I personally use a Nexus 5 which I have payments through T-Mobile. This increases my phone bill, but allowed me to purchase a phone that would otherwise not be available to me. My phone has Securanty as the insurance provider. If my phone breaks, it will be repaired or the money for a new phone will be provided. I also have a Nexus 7-32GB with LTE – also through payments on T-Mobile, and serviced through them. As soon as a new Nexus tablet becomes available with T-Mobile, I will be upgrading which will eliminate the payments I have with T-Mobile on the Nexus 7 and I will start with new payments. As with the phone, the tablet will get Securanty as the insurance provider. While I am on a family plan, I am going to account if it was just these two devices:
- Nexus 5: $16.50/month
- Nexus 7: $16.00/month
- Service: $50+$10 (Tablet – 1GB)+$10(JUMP on Tablet until replaced)+$15(taxes/fees)
In total, I pay $85 for the service for both phone and tablet. About $25 is for the tablet. $32.50 is spread across 24 months. This will pay off the tablet and phone. However if this was just on the phone – one can expect to pay $76.50 and this will assume they went through T-Mobile to get the phone payments across 24 months. If service is cancelled before payments are fulfilled – consider it as an ETF.
The year 2014 is just around the corner, and in case anyone is curious, I will go with what is on my phone, and why. First, I don’t do a lot of video viewing, or game playing on my phone. For one, this is a battery drain. In addition – it also demands a lot in resources that I don’t want to expand on my phone. For such things, I will prefer to use a tablet which I do not have.
In case anyone wants to know, I have a Nexus 4 – 16GB with a protective case (especially for the glass back). I am using T-Mobile USA as my service provider, and connect to a home Wifi Network with a 25MBPS connection. I will not be noting applications that are included in the OS individually, but instead will provide them in just one section.
A few days ago, I received the Lenovo IdeaPad A1000L-F on sale as I would have benefited from a tablet to offset the demands on my phone, and PC. While the concept and thought was good, the product was not. This is my final review of the tablet.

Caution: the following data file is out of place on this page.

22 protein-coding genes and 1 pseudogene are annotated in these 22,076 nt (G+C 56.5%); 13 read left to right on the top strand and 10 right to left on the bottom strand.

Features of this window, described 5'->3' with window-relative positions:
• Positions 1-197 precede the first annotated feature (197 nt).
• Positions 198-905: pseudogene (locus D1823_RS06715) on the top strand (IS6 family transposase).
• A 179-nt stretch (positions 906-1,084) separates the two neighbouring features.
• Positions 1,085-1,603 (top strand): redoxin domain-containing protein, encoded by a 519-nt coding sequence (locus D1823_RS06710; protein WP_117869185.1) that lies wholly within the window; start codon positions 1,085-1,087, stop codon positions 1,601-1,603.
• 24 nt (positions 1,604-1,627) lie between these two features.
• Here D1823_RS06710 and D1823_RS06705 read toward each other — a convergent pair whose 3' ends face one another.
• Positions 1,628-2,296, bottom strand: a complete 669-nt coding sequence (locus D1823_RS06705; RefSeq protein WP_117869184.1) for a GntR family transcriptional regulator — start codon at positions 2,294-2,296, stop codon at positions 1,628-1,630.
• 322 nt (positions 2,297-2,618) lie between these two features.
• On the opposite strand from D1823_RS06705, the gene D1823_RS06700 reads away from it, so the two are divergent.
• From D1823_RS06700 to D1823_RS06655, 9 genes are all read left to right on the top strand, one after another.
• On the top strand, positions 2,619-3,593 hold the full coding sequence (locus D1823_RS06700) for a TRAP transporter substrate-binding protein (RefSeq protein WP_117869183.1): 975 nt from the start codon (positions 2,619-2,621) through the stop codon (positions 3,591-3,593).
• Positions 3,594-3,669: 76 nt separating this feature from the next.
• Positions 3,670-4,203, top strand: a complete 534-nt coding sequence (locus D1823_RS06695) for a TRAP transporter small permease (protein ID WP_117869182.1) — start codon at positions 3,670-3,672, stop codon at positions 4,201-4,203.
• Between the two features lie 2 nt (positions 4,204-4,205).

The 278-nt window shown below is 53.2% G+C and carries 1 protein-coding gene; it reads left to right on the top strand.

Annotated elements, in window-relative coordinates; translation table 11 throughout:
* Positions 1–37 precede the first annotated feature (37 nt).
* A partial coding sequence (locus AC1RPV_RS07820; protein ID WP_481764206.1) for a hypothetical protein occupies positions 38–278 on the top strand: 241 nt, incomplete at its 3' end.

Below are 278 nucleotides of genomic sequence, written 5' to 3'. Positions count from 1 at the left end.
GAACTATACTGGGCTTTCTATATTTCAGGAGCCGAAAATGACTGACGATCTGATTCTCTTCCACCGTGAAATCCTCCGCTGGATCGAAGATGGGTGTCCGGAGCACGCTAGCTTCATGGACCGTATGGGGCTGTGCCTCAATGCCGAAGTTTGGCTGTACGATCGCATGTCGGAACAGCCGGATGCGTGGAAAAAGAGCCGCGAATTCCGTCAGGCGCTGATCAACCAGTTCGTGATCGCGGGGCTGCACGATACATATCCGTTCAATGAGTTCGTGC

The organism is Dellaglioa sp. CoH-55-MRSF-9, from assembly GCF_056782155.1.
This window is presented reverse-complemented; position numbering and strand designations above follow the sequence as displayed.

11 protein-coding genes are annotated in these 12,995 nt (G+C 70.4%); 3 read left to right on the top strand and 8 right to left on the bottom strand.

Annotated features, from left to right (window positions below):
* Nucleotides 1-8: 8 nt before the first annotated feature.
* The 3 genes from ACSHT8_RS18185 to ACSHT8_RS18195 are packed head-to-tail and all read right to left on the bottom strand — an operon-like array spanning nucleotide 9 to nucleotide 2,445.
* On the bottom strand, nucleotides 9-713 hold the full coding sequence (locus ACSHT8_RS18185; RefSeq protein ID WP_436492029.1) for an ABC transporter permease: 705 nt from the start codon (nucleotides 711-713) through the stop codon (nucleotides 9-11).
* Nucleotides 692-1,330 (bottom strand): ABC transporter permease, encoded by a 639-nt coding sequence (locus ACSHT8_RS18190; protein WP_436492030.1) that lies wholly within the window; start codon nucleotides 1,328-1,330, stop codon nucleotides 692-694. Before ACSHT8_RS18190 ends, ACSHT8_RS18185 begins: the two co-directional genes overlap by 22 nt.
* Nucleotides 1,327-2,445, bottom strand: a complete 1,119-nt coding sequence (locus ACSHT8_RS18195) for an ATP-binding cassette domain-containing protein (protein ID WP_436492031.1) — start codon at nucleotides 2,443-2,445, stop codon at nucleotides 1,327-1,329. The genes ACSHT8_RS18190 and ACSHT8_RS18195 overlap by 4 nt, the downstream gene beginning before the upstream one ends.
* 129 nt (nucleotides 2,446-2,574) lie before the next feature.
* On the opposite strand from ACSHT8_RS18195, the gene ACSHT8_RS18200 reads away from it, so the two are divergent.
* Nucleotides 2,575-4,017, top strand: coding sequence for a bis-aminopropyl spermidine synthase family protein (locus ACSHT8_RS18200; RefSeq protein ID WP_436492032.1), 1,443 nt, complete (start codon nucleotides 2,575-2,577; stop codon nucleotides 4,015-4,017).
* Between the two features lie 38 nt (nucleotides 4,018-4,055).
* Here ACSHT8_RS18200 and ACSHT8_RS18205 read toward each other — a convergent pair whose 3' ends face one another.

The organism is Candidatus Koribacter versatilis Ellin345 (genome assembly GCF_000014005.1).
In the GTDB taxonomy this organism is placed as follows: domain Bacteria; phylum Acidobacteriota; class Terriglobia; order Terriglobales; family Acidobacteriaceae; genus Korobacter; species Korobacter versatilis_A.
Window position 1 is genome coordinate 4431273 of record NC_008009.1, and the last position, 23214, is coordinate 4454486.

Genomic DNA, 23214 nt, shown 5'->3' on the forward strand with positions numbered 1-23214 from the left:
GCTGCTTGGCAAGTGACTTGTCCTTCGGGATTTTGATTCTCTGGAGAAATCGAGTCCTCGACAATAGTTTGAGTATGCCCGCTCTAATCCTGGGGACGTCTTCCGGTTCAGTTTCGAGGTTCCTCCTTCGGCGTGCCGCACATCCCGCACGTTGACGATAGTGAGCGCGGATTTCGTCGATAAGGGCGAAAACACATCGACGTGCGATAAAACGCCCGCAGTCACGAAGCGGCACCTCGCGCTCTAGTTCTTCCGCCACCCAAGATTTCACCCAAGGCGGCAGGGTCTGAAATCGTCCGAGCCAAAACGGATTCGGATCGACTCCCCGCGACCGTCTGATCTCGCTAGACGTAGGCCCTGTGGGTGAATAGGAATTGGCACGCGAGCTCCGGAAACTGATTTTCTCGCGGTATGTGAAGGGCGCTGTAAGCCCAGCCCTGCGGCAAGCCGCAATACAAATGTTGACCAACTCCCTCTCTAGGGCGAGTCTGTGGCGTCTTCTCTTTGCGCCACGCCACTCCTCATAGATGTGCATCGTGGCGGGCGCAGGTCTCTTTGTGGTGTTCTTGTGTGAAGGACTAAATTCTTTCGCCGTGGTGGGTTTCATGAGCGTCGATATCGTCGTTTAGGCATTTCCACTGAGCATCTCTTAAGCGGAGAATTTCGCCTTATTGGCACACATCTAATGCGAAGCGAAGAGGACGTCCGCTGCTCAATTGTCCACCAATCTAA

The tablet was purchased from Amazon, and will be hopefully returned to them by this time next week. I opted to have UPS pick up the tablet which they can take 2-5 business days. This could mean anytime between 2013-12-04, and the 9th.
I still liked the headphone jack was on top, and liked the weight. I would have thought that the name of the brand would have meant something, but in this case, it didn’t.
What was there to like about it? With exception of a couple of things, this tablet has been a bane in my existence. When plugging in a headphone, the tablet nags you about the volume. The volume rocker by the way is finicky which would respond for no reason, and other times, it will respond after a minute.
Whatever the CPU was in the tablet, it wasn’t of any value. It stuttered just through scrolling, and as for the wallpaper – it was a plain black wallpaper which should have meant less demands on processing.
Video quality was sub-par even for it being a $100 tablet (the MSRP rather than sale price). The screen also acted as if it was a resistive touch screen which made using a stylus for capacitive screens a problem to use at best. The stylus would have been important in very cold temperatures.
The tablet also rebooted a couple of more times for now reason. And one time – the power button was completely unresponsive. Again, I would have expected much better from Lenovo.